The sports world returns to a little bit of normalcy this weekend with the start of the Major League Baseball season. After all, the calendar usually belongs to baseball and the “Boys of Summer.”
But four months after when the season should have started, teams will finally be able to hit the baseball diamond and play America's Pasttime.
Now, I realize that this year's baseball season will be far from normal in the way it's constructed. Only 60 games will constitute a regular season. The games will likely be played in empty stadiums the whole season. Cross-country trips will not be made this year. Braves fans no longer will have to stay up to 1 a.m. to see how their team fares against the Los Angeles Dodgers or San Francisco Giants on the west coast.
There will be no Mid-Summer Classic, also known as the annual All-Star game. And who knows if this season will conclude on time, if at all.
No, this season will be different but no doubt fun. Instead of a marathon, it'll be a sprint to the finish. Every game will matter as opposed to a usual 162-game schedule where a dry spell for two weeks doesn't end your season. This year it might.
What am I most excited about? I'm anxious to see Ronald Acuna Jr. strive for a 20-20 season; that's 20 home runs and 20 stolen bases. He fell just short of the 40-40 milestone last year and talked about the potential of a 50-50 season this year before the coronavirus pandemic turned the world upside down and threw a monkey wrench into the baseball season. But a 20-20 season would be just as impressive in less than half of a normal season.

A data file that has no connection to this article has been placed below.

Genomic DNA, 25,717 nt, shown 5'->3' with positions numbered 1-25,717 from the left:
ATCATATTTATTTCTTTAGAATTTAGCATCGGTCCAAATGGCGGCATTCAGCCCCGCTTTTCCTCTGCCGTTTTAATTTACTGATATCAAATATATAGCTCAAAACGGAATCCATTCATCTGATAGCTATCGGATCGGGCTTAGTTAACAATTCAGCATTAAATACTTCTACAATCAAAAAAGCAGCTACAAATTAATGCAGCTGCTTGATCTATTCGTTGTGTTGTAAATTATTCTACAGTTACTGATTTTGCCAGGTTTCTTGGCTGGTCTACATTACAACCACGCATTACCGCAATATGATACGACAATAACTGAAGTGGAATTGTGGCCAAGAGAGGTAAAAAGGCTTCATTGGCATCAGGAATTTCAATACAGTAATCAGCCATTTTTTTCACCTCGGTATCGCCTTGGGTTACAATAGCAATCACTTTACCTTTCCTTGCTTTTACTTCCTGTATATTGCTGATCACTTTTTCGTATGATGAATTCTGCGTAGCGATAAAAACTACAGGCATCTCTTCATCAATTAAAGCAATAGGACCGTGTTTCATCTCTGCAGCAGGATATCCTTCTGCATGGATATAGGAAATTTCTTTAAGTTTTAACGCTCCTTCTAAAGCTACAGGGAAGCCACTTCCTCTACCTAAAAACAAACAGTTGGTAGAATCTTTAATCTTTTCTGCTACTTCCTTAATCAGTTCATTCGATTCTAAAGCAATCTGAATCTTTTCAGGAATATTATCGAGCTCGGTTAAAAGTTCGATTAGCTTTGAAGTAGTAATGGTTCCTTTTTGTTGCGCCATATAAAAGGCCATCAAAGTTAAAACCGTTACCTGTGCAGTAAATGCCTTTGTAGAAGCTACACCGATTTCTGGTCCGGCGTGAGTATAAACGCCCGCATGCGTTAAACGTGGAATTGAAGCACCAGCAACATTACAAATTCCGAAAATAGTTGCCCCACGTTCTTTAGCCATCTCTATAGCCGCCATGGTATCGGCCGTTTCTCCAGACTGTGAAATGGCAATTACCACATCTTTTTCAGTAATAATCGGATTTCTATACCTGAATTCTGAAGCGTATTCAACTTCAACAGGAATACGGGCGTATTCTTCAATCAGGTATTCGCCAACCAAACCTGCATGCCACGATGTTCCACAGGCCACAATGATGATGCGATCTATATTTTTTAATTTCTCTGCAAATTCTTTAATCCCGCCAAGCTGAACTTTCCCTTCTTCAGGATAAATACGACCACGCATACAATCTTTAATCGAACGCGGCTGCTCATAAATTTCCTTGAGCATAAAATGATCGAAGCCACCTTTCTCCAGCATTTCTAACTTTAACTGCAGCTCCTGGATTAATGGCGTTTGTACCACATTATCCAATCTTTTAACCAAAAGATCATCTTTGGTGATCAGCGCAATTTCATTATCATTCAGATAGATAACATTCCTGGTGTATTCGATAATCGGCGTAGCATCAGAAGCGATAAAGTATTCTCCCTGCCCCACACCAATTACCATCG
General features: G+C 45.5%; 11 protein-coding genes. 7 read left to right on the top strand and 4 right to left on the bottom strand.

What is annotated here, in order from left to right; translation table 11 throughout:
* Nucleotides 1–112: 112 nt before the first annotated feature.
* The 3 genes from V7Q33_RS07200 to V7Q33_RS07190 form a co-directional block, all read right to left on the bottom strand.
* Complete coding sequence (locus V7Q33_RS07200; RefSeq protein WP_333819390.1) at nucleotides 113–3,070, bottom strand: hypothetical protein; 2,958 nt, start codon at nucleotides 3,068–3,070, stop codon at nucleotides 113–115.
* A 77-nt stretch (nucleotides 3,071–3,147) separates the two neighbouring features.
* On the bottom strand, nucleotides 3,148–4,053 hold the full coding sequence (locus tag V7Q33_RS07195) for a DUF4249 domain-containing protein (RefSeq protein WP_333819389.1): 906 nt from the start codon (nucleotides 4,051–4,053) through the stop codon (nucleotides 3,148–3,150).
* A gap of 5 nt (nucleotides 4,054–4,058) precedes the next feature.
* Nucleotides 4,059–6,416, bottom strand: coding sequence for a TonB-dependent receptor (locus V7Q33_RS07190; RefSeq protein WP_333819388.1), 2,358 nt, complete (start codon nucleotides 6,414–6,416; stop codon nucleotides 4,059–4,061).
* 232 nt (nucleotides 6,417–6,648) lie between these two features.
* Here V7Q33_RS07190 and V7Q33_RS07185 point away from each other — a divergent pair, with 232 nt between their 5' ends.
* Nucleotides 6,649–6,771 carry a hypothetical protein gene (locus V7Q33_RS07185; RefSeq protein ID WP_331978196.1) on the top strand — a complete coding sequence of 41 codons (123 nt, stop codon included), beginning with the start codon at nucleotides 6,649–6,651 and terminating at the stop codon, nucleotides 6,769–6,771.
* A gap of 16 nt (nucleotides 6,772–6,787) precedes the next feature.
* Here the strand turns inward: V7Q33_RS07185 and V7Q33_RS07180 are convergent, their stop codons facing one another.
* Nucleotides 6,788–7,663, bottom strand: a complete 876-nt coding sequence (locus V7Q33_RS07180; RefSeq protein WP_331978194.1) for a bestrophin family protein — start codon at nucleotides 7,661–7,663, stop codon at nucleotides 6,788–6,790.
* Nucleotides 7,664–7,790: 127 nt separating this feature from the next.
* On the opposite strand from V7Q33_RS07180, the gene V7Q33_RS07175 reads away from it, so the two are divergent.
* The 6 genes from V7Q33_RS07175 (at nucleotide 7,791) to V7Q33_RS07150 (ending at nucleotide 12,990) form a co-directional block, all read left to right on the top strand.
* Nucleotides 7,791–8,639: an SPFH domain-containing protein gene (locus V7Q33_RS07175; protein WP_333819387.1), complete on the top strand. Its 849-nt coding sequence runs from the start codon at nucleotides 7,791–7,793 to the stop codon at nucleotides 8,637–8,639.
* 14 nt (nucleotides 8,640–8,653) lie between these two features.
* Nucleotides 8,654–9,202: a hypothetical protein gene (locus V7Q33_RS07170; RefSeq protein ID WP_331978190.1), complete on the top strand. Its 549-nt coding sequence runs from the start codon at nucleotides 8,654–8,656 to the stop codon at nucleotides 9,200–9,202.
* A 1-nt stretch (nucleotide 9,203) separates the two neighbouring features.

I'm excited to see highly touted youngsters Christian Pache and Drew Waters in the outfield. With Nick Markakis opting out of this season and Yasiel Puig not joining the Braves following his positive diagnosis for COVID-19, the Braves have spots open in the outfield alongside Acuna. While Ender Inciarte and Adam Duvall are likely starters along with Marcel Ozuna, if he's not the DH, Pache and Waters may see the ascension to playing time expedited.
I'm also curious to see what baseball games are like without fans. An empty stadium is sure to create an eery feeling among baseball enthusiasts. Even the thought of artificial crowd noise being implemented should be interesting if not weird.
I'm also intrigued to see how the pandemic plays a role during the season. Which stars will be sidelined because they've tested positive, just like Braves first baseman Freddie Freeman was a few weeks ago? Will there be an outbreak that forces the cancellation or suspension of some games? Will there be a World Series?
At this point, I'm just glad to see some sports being played. So let's, “Play Ball.”
—Clint Thompson is a special contributor to The Union-Recorder.